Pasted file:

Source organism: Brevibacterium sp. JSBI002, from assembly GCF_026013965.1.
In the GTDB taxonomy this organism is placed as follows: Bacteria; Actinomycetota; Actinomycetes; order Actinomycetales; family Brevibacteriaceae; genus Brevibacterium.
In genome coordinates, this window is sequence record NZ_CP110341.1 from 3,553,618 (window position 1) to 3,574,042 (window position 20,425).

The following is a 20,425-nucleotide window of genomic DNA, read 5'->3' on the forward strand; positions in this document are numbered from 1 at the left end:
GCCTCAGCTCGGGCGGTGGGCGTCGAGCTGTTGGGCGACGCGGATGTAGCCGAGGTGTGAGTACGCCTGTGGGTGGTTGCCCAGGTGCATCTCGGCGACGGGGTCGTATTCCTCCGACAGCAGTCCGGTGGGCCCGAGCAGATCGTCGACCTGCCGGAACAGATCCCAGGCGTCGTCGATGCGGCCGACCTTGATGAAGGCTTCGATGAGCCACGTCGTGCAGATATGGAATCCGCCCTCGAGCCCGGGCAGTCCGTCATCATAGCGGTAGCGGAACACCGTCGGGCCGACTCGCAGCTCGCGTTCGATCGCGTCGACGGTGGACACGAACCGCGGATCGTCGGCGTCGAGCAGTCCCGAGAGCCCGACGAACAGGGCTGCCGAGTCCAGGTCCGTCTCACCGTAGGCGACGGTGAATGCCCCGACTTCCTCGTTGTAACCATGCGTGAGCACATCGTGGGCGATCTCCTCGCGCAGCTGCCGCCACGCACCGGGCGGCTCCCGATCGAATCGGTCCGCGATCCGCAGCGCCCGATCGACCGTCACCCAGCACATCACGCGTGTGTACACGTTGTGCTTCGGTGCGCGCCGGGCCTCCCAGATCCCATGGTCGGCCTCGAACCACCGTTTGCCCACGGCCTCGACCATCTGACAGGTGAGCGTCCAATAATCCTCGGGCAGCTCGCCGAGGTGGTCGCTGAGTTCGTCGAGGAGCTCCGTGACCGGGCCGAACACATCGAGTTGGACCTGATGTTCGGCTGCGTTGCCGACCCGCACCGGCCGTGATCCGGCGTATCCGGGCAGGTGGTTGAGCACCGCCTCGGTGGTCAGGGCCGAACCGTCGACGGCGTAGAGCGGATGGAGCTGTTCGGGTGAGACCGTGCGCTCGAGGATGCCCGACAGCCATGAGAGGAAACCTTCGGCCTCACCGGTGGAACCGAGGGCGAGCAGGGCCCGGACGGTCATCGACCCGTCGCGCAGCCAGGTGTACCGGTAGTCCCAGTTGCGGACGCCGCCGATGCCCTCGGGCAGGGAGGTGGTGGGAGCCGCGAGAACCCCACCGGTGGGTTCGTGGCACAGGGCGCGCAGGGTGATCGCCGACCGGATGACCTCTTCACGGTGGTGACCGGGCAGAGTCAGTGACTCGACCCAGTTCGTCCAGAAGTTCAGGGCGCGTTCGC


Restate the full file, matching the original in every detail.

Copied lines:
Source organism: Brevibacterium sp. JSBI002, from assembly GCF_026013965.1.
In the GTDB taxonomy this organism is placed as follows: Bacteria; Actinomycetota; Actinomycetes; order Actinomycetales; family Brevibacteriaceae; genus Brevibacterium.
In genome coordinates, this window is sequence record NZ_CP110341.1 from 3,553,618 (window position 1) to 3,574,042 (window position 20,425).

The following is a 20,425-nucleotide window of genomic DNA, read 5'->3' on the forward strand; positions in this document are numbered from 1 at the left end:
GCCTCAGCTCGGGCGGTGGGCGTCGAGCTGTTGGGCGACGCGGATGTAGCCGAGGTGTGAGTACGCCTGTGGGTGGTTGCCCAGGTGCATCTCGGCGACGGGGTCGTATTCCTCCGACAGCAGTCCGGTGGGCCCGAGCAGATCGTCGACCTGCCGGAACAGATCCCAGGCGTCGTCGATGCGGCCGACCTTGATGAAGGCTTCGATGAGCCACGTCGTGCAGATATGGAATCCGCCCTCGAGCCCGGGCAGTCCGTCATCATAGCGGTAGCGGAACACCGTCGGGCCGACTCGCAGCTCGCGTTCGATCGCGTCGACGGTGGACACGAACCGCGGATCGTCGGCGTCGAGCAGTCCCGAGAGCCCGACGAACAGGGCTGCCGAGTCCAGGTCCGTCTCACCGTAGGCGACGGTGAATGCCCCGACTTCCTCGTTGTAACCATGCGTGAGCACATCGTGGGCGATCTCCTCGCGCAGCTGCCGCCACGCACCGGGCGGCTCCCGATCGAATCGGTCCGCGATCCGCAGCGCCCGATCGACCGTCACCCAGCACATCACGCGTGTGTACACGTTGTGCTTCGGTGCGCGCCGGGCCTCCCAGATCCCATGGTCGGCCTCGAACCACCGTTTGCCCACGGCCTCGACCATCTGACAGGTGAGCGTCCAATAATCCTCGGGCAGCTCGCCGAGGTGGTCGCTGAGTTCGTCGAGGAGCTCCGTGACCGGGCCGAACACATCGAGTTGGACCTGATGTTCGGCTGCGTTGCCGACCCGCACCGGCCGTGATCCGGCGTATCCGGGCAGGTGGTTGAGCACCGCCTCGGTGGTCAGGGCCGAACCGTCGACGGCGTAGAGCGGATGGAGCTGTTCGGGTGAGACCGTGCGCTCGAGGATGCCCGACAGCCATGAGAGGAAACCTTCGGCCTCACCGGTGGAACCGAGGGCGAGCAGGGCCCGGACGGTCATCGACCCGTCGCGCAGCCAGGTGTACCGGTAGTCCCAGTTGCGGACGCCGCCGATGCCCTCGGGCAGGGAGGTGGTGGGAGCCGCGAGAACCCCACCGGTGGGTTCGTGGCACAGGGCGCGCAGGGTGATCGCCGACCGGATGACCTCTTCACGGTGGTGACCGGGCAGAGTCAGTGACTCGACCCAGTTCGTCCAGAAGTTCAGGGCGCGTTCGC